My brother, his true self finally revealed

    Your true self; it was so wonderful to meet you

    I had never, ever seen you smile like that.  I hadn’t realized how guarded you had always been until I saw the open radiance, your face relaxed.  You were at home and happy and feeling safe and entirely yourself.  I remember looking at you searchingly and saying “Are you sure?”

    “Yes,” wary, a little worried.

    “Are you happy?”

    “Yes,” still guarded.

    “Cool, then give me a hug.”

    You were incredulous.  I told you about my drag queen mommies and you said, “You mean I could have told you when I was 17?”

    Even Dustin Hoffman thought you were beautiful

    Even Dustin Hoffman thought you were beautiful

    Yes, sweet brother o’ mine.  You could have.  You could have told me anything, asked for help and I would have navigated the waters of discovery beside you, as much as I could.

    Nowadays, children know what gay is, by and large.  In 1966, we had no real clue.  You had no idea why you got crushes on your buddies and fell in love with the cowboys in the movies, not the cowgirls.  When I put my long fall on you and you made a far prettier girl than I did, you gave me an ironic look when I commented on it – it was years before I understood why.

    “Have you been tested?” I asked you.

    Yes.  You had.

    And so, the waiting game began.  When you told me you had tested HIV positive, I thought I would die from grief on the spot.

    I grieved – hard – for the next 12 years as you fought for your life with a ferocity I had not realized you had.  You fought it even as you worked for Tiffany’s, then Harry Winston – putting jewelry on the stars for Broadway galas, then began to get jobs as an architect.  You fought it through beautiful boyfriends you never loved enough, because our childhood had taught you to guard your heart so – until you found your love, Ric.

    AIDS had hollowed out your face. You had four years left.

    AIDS had hollowed out your face. You had four years left.

    I grieved even when, after you came out to our parents – and told them that (by then) you had AIDS, all in one brutal swoop – you immediately reverted to the cruelty of our childhood.  I was your ally and champion up until then.  After that, I was the safe place to put your rage against dying.  You knew that no degree of cruelty would make me stop loving you, so you poured out your fury on me, using my imperfections as an excuse for your excoriations.  By pouring your rage out on me, you could make sure the people around you never saw it.  People’s memories are of your sweetness and grace – both of them true.

    Did you know that I got it?  That I knew why, and that still, I just loved you?

    Do you know that I still do?  That after you died, on March 10, 1994, four days after your 35th birthday, with me prevented from being there for you after promising you I would be, I wanted to call and say “Oh my God, Steve!  The most horrible thing happened!  Steve died!”  And that I did call for a week or so after, just to hear your voice on your answering machine?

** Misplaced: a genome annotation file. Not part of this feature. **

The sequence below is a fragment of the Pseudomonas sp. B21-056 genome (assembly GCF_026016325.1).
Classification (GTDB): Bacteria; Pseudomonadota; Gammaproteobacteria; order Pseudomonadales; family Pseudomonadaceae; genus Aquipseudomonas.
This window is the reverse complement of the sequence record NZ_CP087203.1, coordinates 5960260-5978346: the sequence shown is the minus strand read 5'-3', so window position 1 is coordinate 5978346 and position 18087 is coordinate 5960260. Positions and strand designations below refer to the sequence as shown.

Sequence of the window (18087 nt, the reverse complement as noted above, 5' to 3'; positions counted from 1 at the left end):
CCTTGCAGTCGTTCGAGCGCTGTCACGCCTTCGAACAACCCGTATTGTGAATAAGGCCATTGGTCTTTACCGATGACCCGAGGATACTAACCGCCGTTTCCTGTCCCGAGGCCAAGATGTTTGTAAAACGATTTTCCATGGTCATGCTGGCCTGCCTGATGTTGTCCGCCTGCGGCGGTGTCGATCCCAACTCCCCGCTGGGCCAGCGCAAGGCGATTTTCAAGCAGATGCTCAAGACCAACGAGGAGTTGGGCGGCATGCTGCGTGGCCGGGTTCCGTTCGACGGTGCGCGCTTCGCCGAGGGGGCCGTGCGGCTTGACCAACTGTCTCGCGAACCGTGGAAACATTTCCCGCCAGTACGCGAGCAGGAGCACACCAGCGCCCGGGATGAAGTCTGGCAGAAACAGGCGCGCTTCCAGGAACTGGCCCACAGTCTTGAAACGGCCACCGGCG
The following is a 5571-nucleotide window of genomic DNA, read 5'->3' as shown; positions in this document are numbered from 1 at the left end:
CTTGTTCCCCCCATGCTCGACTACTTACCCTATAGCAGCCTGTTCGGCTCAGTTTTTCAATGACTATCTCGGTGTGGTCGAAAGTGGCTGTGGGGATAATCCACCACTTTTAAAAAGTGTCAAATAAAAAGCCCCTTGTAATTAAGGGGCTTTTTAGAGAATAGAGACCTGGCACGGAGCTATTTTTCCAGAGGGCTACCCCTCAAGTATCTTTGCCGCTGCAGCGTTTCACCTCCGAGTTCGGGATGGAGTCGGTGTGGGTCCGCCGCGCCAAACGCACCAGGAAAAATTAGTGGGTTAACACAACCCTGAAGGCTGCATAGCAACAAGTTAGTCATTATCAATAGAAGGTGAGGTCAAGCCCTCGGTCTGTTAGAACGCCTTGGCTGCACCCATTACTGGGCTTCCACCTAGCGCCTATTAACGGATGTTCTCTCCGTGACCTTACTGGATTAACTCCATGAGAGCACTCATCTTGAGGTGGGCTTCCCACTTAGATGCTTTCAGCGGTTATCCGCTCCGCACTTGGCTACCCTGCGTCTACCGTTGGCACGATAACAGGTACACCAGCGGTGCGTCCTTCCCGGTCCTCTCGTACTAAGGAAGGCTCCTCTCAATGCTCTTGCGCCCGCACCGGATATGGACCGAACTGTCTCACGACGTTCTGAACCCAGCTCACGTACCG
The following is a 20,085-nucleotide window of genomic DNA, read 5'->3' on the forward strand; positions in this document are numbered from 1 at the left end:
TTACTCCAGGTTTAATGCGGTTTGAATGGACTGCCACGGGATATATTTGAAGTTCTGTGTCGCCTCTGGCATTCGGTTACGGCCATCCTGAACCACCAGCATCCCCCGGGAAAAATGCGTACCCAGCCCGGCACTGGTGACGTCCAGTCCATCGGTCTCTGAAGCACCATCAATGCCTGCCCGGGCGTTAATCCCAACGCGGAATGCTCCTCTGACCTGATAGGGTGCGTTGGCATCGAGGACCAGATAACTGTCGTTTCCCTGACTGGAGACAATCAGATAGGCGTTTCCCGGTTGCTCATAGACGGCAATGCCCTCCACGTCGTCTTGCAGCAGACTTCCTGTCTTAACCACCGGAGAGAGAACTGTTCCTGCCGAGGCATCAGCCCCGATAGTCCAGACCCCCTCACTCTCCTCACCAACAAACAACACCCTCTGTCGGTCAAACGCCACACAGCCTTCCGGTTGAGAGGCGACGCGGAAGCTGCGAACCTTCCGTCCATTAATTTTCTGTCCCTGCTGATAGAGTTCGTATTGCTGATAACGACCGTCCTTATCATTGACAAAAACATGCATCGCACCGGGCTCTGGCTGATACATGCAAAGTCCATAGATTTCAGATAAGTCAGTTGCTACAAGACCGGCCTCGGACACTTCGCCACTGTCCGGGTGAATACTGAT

I hope, wherever you are, you have forgiven my failings as your sister and that the love I steadfastly carried for you counts more.  I hope that you have moved on to the next stage of your journey – or you’ve simply found peace – whatever your philosophy was.

    I still miss you.  Every day.

    We all do.

    Your sister,

    Maya Martha Drake Spier North

    Made for you by Janet Leuthold and her mom -- it perfectly captures you

    Made for you by Janet Leuthold and her mom — it perfectly captures you

    To see the whole panel:  http://www.aidsquilttouch.org/panels/03392-3/79362

     

     



    • Such a beautiful tribute. I lost a dear friend who was only in his 20s, in the days when we were all still learning what AIDS was. Such a tragic loss. How wonderful that you have cherished memories of your brother.


        • Maya North

        • March 6, 2014 at 9:55 am
        • Reply

        Thank you, love. It never really stops hurting, even as the joy of remembrance returns. ♡



    • Beautiful tribute.


        • Maya North

        • March 6, 2014 at 9:53 am
        • Reply

        Thank you, dearheart. ♡



    • Oh, Maya. I had goosebumps reading this and a huge knot in my throat! He knew. He knew you loved him unconditionally. I am so sorry he died that way. Why were you banished from his funeral service? How traumatic for you! You are such a survivor, Maya Martha Drake Spier North! Thanks for sharing this beautiful tribute.


        • Maya North

        • March 6, 2014 at 9:52 am
        • Reply

        Thank you, dearheart. It was, hus deathbed, I was kept fron, which was, far, worse. They believed I would behave horrifically. They never saw past 15 year old me, even all those years later. They didn’t really know me at all. ♡